|What are churches teaching?|
In Matthew’s Gospel the story of Jesus being crucified includes an eschatological-style scene which included an earthquake as well as the resurrection of many holy men:
A unique and otherwise unclassifiable incident is reported by Matthew as coinciding with the death of Jesus on the cross. According to his Gospel, the tragic event was marked by an earthquake, a common feature together with thunder, tornado and fire, of the eschatological crescendo in scripture (Isa 29:6; Ps 18:7;Mk 13:8; Mt 24:7; Lk 21:11). 
The resurrection of many saints
We just don’t see our Christian friends celebrating the resurrection of the “many” saints, are they unaware of this story or are they selectively choosing to believe in the story about Jesus whilst ignoring/forgetting/disbelieving the resurrection account concerning these holy men.
Our Christian friends don’t even know the names of these men (and women?) but celebrate the resurrection story of Jesus (p) every Easter. Christians claim he “conquered” death but fail to celebrate all these saints who also “conquered” death according to the stories within the New Testament.
Here is the Jesus scholar, Geza Vermes, to describe the forgotten resurrection story:
Following this earthquake, rocks were split and tombs were opened. Out of them emerged the risen bodies of many saints who were seen by numerous inhabitants of Jerusalem following the resurrection of Jesus (Mt 27:51-53). Needless to say, nothing is heard of them afterwards. 
I’m not surprised nothing was heard of these saints afterwards. The story is only in the Gospel of Mathew and thus the suspicion of the author (or a scribe) using his fertile imagination to introduce the notion of all these holy men allegedly conquering death is greater still.
Seeing resurrection stories as metaphorical…
Vermes writes: Matthew’s account is best understood as symbolical and suggests that an anticipatory resurrection, the disgorging of the raised ‘saints’ (i.e. righteous) by the gaping tombs, happened immediately after Jesus had expired. Yet the saints are said to have appeared to ‘many’ not on Friday, but early on Sunday. Therefore the religious message hints at link between the death and consequent resurrection of Jesus and the general rising of the dead. This idea points to St Paul’s definition of the rising of Jesus as the ‘first fruits’ of the general resurrection.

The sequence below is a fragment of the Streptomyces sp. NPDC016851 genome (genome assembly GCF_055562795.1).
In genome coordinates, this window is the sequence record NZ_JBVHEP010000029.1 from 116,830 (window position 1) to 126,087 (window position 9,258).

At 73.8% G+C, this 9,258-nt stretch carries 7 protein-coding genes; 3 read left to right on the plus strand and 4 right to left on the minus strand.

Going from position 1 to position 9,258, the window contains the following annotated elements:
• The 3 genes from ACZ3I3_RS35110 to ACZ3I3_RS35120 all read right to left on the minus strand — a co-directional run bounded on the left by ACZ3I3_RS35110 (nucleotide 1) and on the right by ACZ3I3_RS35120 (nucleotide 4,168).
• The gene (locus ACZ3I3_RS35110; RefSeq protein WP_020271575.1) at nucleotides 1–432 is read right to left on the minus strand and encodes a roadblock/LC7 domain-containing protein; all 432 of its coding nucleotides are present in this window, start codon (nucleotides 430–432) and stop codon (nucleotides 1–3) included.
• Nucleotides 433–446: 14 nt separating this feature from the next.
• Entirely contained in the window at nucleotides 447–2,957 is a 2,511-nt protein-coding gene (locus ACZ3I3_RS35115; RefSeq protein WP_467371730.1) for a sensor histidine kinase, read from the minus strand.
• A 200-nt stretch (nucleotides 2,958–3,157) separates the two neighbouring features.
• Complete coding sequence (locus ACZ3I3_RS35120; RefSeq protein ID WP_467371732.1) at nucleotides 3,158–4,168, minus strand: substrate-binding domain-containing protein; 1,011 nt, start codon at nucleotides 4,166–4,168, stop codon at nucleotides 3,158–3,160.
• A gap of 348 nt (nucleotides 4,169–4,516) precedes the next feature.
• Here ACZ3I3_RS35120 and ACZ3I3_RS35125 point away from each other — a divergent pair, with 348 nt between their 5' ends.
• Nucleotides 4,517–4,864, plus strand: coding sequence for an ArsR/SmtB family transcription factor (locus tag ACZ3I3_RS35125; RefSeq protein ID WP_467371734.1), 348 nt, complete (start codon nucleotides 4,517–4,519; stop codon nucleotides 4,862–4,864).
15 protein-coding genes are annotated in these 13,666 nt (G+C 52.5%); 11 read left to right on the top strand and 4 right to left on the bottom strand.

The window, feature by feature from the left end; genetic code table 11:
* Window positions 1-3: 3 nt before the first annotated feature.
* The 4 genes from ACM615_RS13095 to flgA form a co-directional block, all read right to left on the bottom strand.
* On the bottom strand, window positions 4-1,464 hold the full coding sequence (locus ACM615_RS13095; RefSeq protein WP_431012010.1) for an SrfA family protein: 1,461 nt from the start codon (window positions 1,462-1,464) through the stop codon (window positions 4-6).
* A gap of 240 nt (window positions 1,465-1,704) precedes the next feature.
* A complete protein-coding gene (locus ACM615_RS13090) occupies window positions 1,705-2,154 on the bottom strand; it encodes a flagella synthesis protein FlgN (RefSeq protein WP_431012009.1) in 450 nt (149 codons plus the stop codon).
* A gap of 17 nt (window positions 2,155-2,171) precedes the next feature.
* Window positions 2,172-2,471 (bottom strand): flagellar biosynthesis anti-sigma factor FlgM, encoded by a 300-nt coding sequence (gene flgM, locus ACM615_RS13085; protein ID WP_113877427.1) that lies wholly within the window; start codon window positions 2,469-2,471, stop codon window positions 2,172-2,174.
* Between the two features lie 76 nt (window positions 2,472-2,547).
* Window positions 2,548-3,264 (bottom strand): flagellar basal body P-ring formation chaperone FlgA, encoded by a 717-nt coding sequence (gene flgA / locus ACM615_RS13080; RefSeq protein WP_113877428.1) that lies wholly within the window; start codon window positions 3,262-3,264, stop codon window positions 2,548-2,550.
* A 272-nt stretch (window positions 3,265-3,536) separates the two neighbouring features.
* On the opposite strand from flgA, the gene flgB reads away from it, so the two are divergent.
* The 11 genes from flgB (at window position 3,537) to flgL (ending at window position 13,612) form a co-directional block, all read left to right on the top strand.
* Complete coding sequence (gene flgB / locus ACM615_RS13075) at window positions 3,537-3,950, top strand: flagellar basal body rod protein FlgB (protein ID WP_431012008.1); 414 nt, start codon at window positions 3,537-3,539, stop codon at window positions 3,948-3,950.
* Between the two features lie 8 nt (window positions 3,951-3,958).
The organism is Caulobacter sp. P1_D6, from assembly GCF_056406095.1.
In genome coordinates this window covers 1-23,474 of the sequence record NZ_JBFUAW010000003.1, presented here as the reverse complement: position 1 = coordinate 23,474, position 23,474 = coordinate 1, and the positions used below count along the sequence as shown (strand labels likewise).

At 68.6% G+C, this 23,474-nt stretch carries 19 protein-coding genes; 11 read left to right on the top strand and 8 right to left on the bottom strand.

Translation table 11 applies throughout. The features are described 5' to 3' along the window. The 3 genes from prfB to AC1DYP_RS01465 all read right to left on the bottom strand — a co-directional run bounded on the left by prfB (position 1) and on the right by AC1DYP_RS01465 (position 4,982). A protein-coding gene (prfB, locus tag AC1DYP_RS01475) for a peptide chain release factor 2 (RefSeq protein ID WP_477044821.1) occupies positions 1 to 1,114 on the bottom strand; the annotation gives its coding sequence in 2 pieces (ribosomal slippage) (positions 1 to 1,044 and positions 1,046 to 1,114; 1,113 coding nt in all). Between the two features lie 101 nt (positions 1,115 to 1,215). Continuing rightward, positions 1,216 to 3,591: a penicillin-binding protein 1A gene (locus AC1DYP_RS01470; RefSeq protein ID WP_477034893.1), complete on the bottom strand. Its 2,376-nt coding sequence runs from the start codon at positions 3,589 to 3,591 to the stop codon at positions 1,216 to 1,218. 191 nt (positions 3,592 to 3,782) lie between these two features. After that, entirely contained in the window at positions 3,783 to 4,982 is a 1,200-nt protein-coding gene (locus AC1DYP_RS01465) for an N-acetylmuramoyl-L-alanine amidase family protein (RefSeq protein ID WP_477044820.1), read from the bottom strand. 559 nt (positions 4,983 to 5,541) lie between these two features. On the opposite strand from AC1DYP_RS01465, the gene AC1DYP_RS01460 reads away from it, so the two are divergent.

Now, this is interesting. If folk can take the “resurrections” of all these holy men as symbolical why not take all the resurrection accounts (including those of Jesus, p) as metaphorical?
David Friedrich Strauss introduced the idea of the Gospels containing untrue stories as religiously true ‘myths’. So the resurrection of Jesus could also be seen as one of these myths which were designed to convey a ‘religious truth’. Perhaps the ‘religious truth’ the resurrection stories were designed to convey was the message that, ultimately holy people always win.
The author of Matthew liked earthquakes
The author or scribes involved with the Gospel of Matthew added another earthquake story to the mix – another earthquake story that nobody else mentions.
Geza Vermes notes, It is to be observed tat Matthew speaks again of an earthquake at the moment of the resurrection of Jesus (Mt 28:2). There is no further reference to the story in the New Testament tradition. 
I guarantee you there will be fundamentalist Christians out there who literally believe in all of the resurrections in the New Testament – including those of the ‘many’ saints. To those folk, I would ask them, what happened to the ‘many’ saints who rose from the dead. Where did they go? What were their names? Did they also “conquer” death?
Coupling the above information with Jesus’ refutation of the “resurrection” story linked to him; why not look at these resurrection stories as myths designed to convey religious messages in the mythical approach the 19th century scholar David Friedrich Strauss to stories within the Gospels?
*Accomplished scholars consider the Gospel of Matthew to be anonymous.
 The Resurrection, Geza Vermes, Penguin Books, 2008, p 92
 Ibid. p 92-93
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